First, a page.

A crash course in changing the world.
It's March 10th, 2020; more importantly, it's Tuesday.
Tuesday is shopping day, and like other residents of my neighbourhood I use my computer or mobile device to access the website of our neighbourhood's co-operative online grocery store. We usually wouldn't order anything through the internet - there's really no alternative to touching the vegetables to see if they're fresh and to checking the expiry dates on milk products to make sure that you don't get swindled. But this is different - this is OUR store. We created it, we paid its establishment and initial operating costs, we all manage its stocks and bargain with suppliers when it's our turn on the rotation, and we know full well it's a non-profit organization that has no interest in selling us low-quality, unhealthy or spoiled products. And besides - our neighbourhood is small. There's several hundreds of us, we know each other, and we therefore trust each other.
Browsing the weekly price charts, I take notice of products marked 'L'. These are locally grown products grown by amatuer farmers in community and rooftop gardens, guaranteed to be very fresh and full of flavor. I notice there's a harvest of lemons this week, so I order a few. This, I think, calls for a lemon pie, as I check flour prices. The price of wheat flour is high again due to the ongoing world crisis, so the website offers me several alternatives. Of these, I think chickpea flour would suit my purpose.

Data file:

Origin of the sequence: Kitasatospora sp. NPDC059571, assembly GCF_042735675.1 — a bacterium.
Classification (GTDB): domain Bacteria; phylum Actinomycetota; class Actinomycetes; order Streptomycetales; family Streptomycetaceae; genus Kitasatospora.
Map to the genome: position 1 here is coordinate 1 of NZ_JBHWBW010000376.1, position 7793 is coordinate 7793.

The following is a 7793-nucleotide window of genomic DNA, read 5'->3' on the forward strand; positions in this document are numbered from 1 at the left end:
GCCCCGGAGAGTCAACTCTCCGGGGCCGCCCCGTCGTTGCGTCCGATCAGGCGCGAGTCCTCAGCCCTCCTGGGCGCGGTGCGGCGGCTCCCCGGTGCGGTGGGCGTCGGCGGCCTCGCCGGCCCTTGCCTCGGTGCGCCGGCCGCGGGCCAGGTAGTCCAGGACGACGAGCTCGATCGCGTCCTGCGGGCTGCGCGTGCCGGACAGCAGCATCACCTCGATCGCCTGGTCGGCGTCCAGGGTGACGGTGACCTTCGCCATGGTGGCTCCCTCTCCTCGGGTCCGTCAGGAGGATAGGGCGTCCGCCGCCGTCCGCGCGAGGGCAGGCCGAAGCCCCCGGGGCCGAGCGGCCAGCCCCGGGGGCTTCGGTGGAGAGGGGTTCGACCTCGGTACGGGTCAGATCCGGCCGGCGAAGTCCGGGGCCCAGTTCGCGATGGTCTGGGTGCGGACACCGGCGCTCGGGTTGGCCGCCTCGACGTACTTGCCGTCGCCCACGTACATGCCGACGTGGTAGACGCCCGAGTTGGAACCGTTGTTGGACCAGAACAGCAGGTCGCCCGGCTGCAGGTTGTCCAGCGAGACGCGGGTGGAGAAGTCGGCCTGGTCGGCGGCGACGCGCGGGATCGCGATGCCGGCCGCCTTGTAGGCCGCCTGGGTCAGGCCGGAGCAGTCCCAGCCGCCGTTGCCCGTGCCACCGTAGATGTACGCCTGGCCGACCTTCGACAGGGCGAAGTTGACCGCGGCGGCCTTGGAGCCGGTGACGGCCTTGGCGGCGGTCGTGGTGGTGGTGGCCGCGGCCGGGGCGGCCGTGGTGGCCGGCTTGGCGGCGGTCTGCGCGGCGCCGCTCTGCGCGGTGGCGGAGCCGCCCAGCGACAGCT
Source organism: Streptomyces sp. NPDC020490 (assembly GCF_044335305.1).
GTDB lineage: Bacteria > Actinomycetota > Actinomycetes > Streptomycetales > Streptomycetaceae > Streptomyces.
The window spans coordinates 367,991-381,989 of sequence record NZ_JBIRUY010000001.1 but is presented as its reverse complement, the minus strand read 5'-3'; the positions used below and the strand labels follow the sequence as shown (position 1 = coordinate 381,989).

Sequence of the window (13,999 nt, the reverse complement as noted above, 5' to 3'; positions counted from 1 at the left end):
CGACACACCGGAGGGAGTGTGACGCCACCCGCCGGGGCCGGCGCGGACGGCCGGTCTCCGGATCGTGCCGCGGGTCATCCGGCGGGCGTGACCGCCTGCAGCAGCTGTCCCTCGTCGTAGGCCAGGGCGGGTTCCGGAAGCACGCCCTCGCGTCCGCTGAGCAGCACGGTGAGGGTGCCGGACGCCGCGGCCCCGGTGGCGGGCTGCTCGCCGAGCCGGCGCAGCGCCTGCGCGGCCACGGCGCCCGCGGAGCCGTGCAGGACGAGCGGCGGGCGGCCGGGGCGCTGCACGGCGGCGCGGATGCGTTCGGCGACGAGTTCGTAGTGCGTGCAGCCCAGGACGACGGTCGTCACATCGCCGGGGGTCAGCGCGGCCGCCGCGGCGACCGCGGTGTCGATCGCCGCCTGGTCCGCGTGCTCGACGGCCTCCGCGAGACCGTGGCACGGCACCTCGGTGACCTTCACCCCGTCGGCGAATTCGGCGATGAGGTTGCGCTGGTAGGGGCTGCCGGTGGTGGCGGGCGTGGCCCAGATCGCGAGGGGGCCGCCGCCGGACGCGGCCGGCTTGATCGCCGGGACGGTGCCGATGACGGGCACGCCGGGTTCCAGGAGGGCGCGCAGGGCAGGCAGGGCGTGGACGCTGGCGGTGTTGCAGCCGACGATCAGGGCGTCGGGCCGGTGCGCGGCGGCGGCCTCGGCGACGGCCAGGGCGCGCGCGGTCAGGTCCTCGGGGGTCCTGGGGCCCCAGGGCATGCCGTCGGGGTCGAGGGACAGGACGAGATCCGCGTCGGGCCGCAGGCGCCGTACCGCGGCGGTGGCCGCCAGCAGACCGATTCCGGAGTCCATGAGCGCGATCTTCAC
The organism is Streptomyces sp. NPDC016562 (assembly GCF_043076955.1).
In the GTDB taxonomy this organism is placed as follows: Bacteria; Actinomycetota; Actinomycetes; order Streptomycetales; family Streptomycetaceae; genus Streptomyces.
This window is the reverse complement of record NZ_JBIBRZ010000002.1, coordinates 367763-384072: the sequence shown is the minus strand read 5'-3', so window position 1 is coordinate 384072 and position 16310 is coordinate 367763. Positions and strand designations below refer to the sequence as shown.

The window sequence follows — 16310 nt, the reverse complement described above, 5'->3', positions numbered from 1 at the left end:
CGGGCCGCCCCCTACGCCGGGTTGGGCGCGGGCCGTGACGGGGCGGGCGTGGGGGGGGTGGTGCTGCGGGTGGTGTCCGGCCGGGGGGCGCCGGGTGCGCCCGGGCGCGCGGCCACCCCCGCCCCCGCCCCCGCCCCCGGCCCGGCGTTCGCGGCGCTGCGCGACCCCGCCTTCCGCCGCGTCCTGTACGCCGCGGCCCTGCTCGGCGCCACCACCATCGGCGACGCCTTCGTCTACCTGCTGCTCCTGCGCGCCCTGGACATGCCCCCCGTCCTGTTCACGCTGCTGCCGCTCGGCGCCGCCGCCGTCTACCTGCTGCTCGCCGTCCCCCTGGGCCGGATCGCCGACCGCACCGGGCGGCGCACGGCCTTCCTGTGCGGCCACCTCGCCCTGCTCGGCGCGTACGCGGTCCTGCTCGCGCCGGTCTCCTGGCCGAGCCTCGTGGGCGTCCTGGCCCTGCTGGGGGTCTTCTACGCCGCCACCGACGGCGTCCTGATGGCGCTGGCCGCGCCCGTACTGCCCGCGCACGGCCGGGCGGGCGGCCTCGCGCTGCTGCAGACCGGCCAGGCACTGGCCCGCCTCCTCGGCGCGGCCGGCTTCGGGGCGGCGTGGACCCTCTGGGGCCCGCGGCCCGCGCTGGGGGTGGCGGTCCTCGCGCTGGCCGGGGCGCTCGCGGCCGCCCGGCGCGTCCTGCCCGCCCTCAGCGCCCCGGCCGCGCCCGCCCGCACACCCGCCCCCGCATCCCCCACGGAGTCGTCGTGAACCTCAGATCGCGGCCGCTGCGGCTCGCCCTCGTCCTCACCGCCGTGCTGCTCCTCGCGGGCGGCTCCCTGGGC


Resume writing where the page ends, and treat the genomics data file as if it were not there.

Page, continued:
Trying to come up with a main dish, I notice the co-op has gotten a good deal on eggplants and tomatoes, so I order several kilograms of those, some onions and a stack of parsley, intending to cook sliced eggplants in sauce. I also see a notification that Miss Finkelstein from the third floor wants to buy half a chicken, so I answer her request, order a wh*** chicken and inform her at what time she can drop by to pick up her half.
I press the checkout button as the website informs me that I didn't purchase any wh*** beans or grains, and would I be interested in any? Thinking it would balance my weekly meals nicely, I look at the offered list, and mark a bag of flava beans. These would go well cooked with lemon, garlic and coriander, so I update my shopping list accordingly.
Since I'm expecting no guests this week and can easily fit a few more portions into my cooking pots, I inform the website that I can cook for two more people. If any of the many students living in my neighbourhood wouldn't feel like cooking for themselves, they'll be able to share the costs of my groceries and in return pick up prepared meals later that day. I press the checkout button one last time. Delivery time is set for 3PM - just early enough for me to whip up a quick meal by the time my wife gets home for work.
All this is done in a manner of minutes by me and my neighbours at a time frame of several hours. Using a decade-old social network technology we are able to form a true partnership and enjoy collective bargaining power that promises us fair prices, good quality, and access to locally grown produce. A few hours after the hired delivery truck comes to our neighbourhood from the co-op's warehouse at the industrial district, filled with crates packed by this week's volunteer workers, the smell of cooking, frying and baking overflowing from the kitchen windows and filling every street and alley of our neighbourhood will be our justly-earned reward.